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Its’s a Bird? It’s a Plane? No It’s The Richard Special

special

Odder things have crossed our desk but this car rates right up there on the unusual scale. It is the Richard Special that was built by the Richard Motor Mfg. Co. of Cleveland, Ohio. The engine and chassis were built by Francis Richard who was stated in Automobile Topics to be the brother of George S. Richard, the designer of the Richard-Brasier. This has been proven incorrect and more can be learned about him in the comments below. In 1904 Leon Thery won the prestigious Gordon Bennett race with one of Richard’s racing cars.

According to the May 27, 1916, Automobile Topics, this car was owned by racing driver Robert H. Delno, who licensed it with the AAA and entered it in the 1916 Indianapolis 500. The engine had a 3.750-inch bore x 8.937-inch stroke with a displacement of 296.6 c.i. It evidently ran in the time trials, but was a non-starter in the race. Delno was a racing driver during the mid-teens from the Southwest. He won four races in a 16-valve Stutz at Phoenix in 1916. The photo is from the Library of Congress.

8 responses to “Its’s a Bird? It’s a Plane? No It’s The Richard Special

  1. A few remarks about the Richard brothers and Brasier. It was in fact Henri Brasier who designed the winning Gordon Bennett Cup racer. Shortly before this race Georges Richard had left the firm, because he disagreed with Brasier on racing after having had an almost fatal accident during the Paris-Madrid race in 1903. After the Gordon Bennett Cup victory the cars were renamed Richard-Brasier (although there was even a short period that the cars had the name Georges Richard-Brasier). In 1907 the name was changed to only Brasier. According to my information Georges Richard had two brothers, Félix Maxime and Jules, so it is not clear to me if this Francis Richard really is related to Georges Richard.

  2. Some additional information: the builders name was Francois RiChard, also frequent spelled Francis Richard. He was born in France. Also the company was described as “RiChard Auto MAnufacturing Company of Cleveland Ohio” in a 1916 stock offering.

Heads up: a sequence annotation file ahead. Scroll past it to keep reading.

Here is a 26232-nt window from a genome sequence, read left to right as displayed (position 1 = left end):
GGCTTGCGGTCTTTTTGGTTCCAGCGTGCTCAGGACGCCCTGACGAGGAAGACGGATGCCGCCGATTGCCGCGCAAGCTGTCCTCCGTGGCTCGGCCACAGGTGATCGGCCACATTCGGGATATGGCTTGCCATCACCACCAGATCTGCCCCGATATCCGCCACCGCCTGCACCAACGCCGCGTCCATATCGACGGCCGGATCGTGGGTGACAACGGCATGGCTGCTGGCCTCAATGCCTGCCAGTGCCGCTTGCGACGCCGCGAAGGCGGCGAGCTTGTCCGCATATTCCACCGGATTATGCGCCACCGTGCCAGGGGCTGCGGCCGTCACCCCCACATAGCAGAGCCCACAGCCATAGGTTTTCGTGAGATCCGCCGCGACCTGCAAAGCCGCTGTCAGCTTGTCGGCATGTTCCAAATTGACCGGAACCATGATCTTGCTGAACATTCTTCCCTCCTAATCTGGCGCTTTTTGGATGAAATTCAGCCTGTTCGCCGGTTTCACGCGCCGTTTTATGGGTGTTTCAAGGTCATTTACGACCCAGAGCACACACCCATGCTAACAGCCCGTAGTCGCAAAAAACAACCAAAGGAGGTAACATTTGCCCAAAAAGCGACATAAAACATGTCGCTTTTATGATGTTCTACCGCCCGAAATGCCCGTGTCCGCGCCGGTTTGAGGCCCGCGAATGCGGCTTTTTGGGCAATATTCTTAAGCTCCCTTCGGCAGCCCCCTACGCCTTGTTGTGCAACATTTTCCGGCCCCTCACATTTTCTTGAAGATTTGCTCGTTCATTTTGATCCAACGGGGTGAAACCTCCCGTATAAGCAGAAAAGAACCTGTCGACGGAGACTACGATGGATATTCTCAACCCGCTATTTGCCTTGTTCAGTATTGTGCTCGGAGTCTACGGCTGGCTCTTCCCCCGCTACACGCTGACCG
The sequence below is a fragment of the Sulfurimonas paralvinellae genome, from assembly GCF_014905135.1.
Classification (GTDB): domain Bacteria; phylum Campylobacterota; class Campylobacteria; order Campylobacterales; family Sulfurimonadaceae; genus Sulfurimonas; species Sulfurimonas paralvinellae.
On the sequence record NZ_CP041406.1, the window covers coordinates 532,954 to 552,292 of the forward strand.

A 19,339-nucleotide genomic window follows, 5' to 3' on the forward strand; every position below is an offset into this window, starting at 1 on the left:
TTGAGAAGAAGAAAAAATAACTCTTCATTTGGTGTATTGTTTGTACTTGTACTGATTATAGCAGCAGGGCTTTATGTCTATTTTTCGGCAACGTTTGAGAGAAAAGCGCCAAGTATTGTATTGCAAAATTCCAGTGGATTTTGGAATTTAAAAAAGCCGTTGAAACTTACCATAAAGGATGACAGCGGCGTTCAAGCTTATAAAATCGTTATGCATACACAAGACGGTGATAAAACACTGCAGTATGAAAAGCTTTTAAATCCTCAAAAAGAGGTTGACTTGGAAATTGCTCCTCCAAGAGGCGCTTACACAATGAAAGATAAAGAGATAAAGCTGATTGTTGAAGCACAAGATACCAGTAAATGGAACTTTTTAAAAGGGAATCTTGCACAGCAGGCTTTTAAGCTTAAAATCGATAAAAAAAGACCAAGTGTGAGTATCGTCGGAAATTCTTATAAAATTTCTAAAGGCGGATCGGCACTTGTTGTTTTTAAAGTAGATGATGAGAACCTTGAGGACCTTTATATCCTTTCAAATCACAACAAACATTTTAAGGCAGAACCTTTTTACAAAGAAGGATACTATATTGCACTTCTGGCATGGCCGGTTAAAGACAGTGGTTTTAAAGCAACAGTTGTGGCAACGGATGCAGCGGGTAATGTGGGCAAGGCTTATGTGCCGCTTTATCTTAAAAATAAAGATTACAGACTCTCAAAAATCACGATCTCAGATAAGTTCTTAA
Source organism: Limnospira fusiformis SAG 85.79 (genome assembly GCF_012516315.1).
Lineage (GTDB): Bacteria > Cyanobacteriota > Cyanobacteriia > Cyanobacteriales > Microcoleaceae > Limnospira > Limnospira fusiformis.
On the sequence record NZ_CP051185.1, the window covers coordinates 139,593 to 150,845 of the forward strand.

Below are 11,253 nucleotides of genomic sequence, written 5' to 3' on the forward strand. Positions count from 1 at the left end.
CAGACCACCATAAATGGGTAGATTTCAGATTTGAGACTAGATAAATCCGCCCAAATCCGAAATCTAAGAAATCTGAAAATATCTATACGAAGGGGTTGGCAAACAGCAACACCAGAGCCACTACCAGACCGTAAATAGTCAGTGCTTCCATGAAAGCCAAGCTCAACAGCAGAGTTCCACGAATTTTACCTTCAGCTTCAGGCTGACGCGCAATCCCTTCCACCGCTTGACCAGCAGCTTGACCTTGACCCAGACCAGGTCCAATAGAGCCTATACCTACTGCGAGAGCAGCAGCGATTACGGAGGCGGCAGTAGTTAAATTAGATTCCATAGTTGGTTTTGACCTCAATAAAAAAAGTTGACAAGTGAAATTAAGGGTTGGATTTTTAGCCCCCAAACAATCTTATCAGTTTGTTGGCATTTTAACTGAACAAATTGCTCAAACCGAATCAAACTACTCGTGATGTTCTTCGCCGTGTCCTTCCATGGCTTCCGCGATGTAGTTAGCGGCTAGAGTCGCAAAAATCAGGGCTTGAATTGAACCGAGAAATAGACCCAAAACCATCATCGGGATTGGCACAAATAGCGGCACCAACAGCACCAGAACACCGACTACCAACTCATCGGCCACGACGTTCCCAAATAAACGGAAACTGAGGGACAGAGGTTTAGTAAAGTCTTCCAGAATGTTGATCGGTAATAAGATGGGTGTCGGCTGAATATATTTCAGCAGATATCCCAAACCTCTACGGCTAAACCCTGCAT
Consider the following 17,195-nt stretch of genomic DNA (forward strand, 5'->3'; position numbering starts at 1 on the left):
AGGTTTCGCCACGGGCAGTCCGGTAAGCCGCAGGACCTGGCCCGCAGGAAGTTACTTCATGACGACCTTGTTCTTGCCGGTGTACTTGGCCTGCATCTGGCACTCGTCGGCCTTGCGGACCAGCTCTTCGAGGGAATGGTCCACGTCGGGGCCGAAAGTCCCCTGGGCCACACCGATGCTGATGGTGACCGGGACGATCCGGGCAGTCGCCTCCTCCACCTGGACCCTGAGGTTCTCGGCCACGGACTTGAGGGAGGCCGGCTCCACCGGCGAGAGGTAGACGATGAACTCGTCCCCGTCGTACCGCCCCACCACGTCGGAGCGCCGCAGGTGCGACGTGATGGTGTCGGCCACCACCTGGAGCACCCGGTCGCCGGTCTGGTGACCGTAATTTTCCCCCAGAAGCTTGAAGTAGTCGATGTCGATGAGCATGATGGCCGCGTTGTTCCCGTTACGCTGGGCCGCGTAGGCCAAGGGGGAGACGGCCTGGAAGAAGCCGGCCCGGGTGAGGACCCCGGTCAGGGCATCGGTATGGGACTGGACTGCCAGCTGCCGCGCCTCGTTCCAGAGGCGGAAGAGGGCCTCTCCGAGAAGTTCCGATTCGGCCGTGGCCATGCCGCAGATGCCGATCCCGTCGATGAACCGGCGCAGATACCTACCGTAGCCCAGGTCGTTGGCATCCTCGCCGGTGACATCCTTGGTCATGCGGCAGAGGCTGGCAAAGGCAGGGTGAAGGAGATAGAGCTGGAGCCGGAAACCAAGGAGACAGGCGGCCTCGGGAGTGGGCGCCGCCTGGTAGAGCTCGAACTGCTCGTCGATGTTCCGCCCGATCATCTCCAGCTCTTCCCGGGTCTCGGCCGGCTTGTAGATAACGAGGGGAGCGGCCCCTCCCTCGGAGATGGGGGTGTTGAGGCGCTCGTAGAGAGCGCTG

Prior to the involvement with the above vehicle, he was involved with among others Alfred Vanderbilt’s 250 HP twin FIAT engine special built for 1906 Daytona Beach races. Link http://ww.vanderbiltcupraces.com/blog/article/mystery_friday_foto_56_can_identify_this_vanderbilt_cup_race_driver Select to the description of the racer for mention of RiChard’s involvement.

    The stock offering has a history of a Mr. Francois RiChard, listed as President and General manager of the firm, and the designer of the auto to be manufactured by the company. Of course, just because it says so in the stock offering does not necessarily make it so, however many of the items mentioned in the offering are verified by other information.

    1. The mention of designing and constructing Alfred Vanderbilt’s 250 HP twin engine racer.

    2. The stock offering (1916) mentions either a similar or identical car as in the picture in this post: “On May 30th, the RiChard racing car is to race in the Indianapolis races.”

    3. The design shown for the car to be manufactured and sold to the public is very similar to the Indianapolis racer, and is described at length in the stock offering.

    4. The offering lists a number of US Patents assigned to the company.

    link to stock offering document: http://cplorg.cdmhost.com/cdm/ref/collection/p128201coll0/id/3564

  3. Your getting closer.!. George Richards left Brazier prior to 1904, as he
    built his first George Richard UNIC.. in 1904, a 2 cyl car of which I have one.. experts say there is little info about re him. he was also involved in the design of the MORS racers as well. One of his 4cyl.UNIC’s won a hill
    climb at the Blue Mountains ( Katoomba ) NSW Australia circa 1910.. thank you again for your wonderful info…. John..

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